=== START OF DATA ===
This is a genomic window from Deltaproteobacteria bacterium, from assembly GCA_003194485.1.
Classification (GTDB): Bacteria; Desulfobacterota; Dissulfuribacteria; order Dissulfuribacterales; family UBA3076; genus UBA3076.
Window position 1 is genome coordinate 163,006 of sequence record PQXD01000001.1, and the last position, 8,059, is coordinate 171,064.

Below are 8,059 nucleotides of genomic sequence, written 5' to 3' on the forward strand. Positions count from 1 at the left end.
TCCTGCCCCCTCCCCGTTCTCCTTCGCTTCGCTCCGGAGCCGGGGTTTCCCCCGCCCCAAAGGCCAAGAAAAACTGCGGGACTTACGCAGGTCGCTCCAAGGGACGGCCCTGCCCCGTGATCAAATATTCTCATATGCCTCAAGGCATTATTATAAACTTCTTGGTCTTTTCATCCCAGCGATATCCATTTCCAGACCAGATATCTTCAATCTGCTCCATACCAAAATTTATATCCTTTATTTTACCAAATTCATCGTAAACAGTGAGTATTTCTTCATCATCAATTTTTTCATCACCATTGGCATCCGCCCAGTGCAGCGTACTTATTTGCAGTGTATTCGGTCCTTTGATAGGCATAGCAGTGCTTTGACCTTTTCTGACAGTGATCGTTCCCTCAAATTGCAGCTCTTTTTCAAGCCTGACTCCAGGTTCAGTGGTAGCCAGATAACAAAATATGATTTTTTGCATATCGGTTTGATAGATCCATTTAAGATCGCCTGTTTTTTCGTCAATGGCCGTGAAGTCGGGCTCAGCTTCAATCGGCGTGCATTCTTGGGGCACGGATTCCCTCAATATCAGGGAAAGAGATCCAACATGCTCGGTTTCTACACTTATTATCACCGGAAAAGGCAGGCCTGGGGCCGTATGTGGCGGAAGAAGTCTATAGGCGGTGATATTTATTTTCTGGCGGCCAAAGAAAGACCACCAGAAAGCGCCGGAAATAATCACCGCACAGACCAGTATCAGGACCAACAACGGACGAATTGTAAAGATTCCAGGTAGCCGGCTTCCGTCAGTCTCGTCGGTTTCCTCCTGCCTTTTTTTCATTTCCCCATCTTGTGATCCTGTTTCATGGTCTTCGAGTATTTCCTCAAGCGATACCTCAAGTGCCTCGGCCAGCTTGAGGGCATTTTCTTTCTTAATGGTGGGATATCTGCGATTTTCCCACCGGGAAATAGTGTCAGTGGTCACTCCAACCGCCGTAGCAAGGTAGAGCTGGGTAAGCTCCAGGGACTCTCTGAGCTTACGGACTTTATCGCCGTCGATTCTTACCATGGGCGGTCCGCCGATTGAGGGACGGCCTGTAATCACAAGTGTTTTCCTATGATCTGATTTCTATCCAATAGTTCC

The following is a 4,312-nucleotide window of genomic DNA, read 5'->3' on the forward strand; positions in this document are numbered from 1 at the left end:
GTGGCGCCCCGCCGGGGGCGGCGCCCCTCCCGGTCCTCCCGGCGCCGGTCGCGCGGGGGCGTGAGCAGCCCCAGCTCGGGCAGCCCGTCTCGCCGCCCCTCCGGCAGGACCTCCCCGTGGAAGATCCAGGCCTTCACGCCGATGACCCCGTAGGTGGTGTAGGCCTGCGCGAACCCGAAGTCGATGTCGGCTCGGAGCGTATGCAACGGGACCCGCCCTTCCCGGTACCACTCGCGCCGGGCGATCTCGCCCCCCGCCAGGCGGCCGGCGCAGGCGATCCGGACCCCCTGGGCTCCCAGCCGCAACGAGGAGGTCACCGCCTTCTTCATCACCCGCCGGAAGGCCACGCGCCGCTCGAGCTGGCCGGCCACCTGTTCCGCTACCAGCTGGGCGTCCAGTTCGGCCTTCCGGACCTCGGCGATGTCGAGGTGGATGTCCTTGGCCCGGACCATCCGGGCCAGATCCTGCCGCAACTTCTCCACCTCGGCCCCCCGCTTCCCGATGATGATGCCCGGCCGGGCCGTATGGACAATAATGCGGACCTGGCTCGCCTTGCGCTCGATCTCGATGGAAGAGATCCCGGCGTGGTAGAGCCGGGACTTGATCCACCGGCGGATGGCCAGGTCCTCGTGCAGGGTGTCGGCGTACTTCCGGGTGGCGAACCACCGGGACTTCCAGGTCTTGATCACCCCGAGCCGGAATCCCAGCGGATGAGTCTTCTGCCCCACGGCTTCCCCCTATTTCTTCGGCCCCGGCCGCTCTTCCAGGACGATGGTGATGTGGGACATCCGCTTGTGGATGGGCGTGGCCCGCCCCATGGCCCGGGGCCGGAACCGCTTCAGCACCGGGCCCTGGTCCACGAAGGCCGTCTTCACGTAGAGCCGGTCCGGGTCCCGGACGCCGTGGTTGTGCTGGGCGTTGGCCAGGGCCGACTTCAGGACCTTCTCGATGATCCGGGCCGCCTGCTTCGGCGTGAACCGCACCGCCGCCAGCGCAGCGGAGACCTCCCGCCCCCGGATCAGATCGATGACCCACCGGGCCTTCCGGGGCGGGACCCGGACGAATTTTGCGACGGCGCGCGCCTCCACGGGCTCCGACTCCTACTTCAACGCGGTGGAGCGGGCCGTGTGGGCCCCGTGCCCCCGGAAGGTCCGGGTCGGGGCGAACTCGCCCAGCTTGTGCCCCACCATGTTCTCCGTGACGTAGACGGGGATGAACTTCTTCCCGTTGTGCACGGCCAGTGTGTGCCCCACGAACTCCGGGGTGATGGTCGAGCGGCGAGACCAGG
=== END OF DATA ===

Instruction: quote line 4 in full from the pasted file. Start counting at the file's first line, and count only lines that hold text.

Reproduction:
Below are 8,059 nucleotides of genomic sequence, written 5' to 3' on the forward strand. Positions count from 1 at the left end.